China Mobile's 4G word games
China's telecoms regulator needs to issue 4G licenses soon, to allow the sector to stop playing 'trial' games and move ahead with the business of providing better and faster service
I don't know about other people, but I'm getting increasingly tired of China Mobile's (0941.HK; NYSE: CHL) non-stop string of word games as it aggressively pushes the country's telecoms regulator to quickly issue 4G licenses that will allow it to offer a commercial 4G wireless service. But perhaps my frustration would be more appropriately directed at the telecoms regulator itself, the Ministry of Industry and Information Technology (MIIT), whose massive bureaucracy means it often takes ridiculously long periods to approve just about anything, putting China's telecoms market at a major disadvantage to global peers.
China Mobile officials at all levels have been issuing a strategic series of official announcements and news leaks since the company began trialing its 4G service, based on a homegrown standard known as TD-LTE, starting at the Shanghai World Expo back in 2010. Since then the carrier has built up a shadow 4G network that is essentially a commercial product, calling the network by various designations that all include the word "trial" in their name.
Of course, industry watchers will know that the reason behind this strange and elaborate dance lies in the notoriously slow moving MIIT, which has yet to formally issue 4G licenses. That means China Mobile and its two rivals, China Telecom (0728.HK; NYSE: CHL) and China Unicom (0762.HK; NYSE: CHU), can't formally offer commercial 4G services, even though regulators in nearly all other major global markets issued 4G licenses years ago.
In the latest twist of this strange increasingly tiresome story, media are reporting that China Mobile has started offering "commercial trial" service of its 4G services in the cities of Zhejiang and Hangzhou in affluent Zhejiang province. Under this latest program, users can sign up for data services on China Mobile's "experimental" 4G network, which uses TD-LTE.
Such services should offer significantly faster web surfing and downloading speeds than those currently available over any of the country's 3G networks, including China Mobile's own problem-plagued 3G network based on another homegrown technology called TD-SCDMA. But the media reports are also quick to point out that China Mobile is only offering data services for this "commercial trial" product in Zhejiang, and that traditional voice services won't be available for now.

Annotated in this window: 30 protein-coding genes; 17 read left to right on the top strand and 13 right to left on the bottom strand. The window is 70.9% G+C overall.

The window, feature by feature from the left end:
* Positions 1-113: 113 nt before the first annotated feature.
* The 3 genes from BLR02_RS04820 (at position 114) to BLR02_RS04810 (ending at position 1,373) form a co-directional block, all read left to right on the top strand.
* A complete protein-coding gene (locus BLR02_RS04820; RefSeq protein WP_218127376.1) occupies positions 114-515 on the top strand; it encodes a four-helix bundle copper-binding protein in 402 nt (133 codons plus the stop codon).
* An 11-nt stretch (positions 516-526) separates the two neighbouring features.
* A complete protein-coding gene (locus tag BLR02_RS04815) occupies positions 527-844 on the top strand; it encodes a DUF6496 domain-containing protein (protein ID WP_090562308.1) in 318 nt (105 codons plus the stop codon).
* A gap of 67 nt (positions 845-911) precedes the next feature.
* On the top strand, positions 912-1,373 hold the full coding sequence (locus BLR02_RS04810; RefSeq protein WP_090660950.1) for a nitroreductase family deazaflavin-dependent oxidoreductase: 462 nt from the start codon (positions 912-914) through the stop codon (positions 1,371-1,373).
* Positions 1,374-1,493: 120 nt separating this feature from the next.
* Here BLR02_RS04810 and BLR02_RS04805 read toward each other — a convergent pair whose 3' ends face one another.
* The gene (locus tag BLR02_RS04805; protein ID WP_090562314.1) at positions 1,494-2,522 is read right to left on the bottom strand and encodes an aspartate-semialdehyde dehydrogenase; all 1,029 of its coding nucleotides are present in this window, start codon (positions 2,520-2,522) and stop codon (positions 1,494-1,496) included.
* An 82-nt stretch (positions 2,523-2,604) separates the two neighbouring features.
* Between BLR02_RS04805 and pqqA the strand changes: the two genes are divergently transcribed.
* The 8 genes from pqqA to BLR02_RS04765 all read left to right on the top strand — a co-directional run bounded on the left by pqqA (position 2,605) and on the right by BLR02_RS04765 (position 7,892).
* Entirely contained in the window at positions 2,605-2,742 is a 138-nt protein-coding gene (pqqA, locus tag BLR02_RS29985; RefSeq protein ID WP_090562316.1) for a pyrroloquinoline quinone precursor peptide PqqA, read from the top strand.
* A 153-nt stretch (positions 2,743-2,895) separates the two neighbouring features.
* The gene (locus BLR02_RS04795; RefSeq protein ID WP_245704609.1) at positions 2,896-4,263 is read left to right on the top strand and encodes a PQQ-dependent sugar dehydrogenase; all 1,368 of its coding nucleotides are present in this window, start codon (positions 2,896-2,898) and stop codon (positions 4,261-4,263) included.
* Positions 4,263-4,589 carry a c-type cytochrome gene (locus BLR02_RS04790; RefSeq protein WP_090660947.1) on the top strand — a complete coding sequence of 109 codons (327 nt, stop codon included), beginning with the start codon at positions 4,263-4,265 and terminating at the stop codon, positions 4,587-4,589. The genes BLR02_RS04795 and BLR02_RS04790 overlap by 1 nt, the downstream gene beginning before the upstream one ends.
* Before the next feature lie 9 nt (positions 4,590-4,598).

To the best of my knowledge, this is one of the first times that China Mobile has used the word "commercial" in any of its long series of official and unofficial announcements regarding its 4G service, which it desperately wants to launch on a truly commercial basis. The use of this kind of word game is both amusing but also increasingly annoying for industry watchers like myself, as it reflects the fact that China Mobile doesn't dare to do anything to upset the regulator before the formal awarding of 4G licenses.
I have no doubt that China Mobile probably communicates with the MIIT on a daily basis, trying to apply appropriate pressure on the regulator to issue 4G licneses sooner rather than later. The latest signals indicate the MIIT may finally issue those licenses this year, perhaps in the second half of the year. But anyone who has watched China long enough knows that mixed signals are the norm from the MIIT, which famously indicated for years it was preparing to issue 3G licenses starting as early as 2003, even though it didn't actually issue the licenses until five years later.
I've previously criticised the MIIT for its slowness in other matters, which has put China's broader telecoms sector at a distinct disadvantage to other global markets that are already leading the way with advanced and innovative new 4G products and services. In addition to putting China's own sector at a disadvantage, the MIIT's slowness is forcing industry watchers like myself to have to endure this painful process of word games by China Mobile. To all of this, my plea to the MIIT is: please issue 4G licenses soon, so that we don't have to listen to more of these word games from China Mobile, and so China's telecoms carriers can move ahead with the business of trying to become globally competitive.
Bottom line: China's telecoms regulator needs to issue 4G licenses soon, to allow the sector to stop playing "trial" games and move ahead with the business of providing better and faster service.
To read more commentaries from Doug Young, visit youngchinabiz.com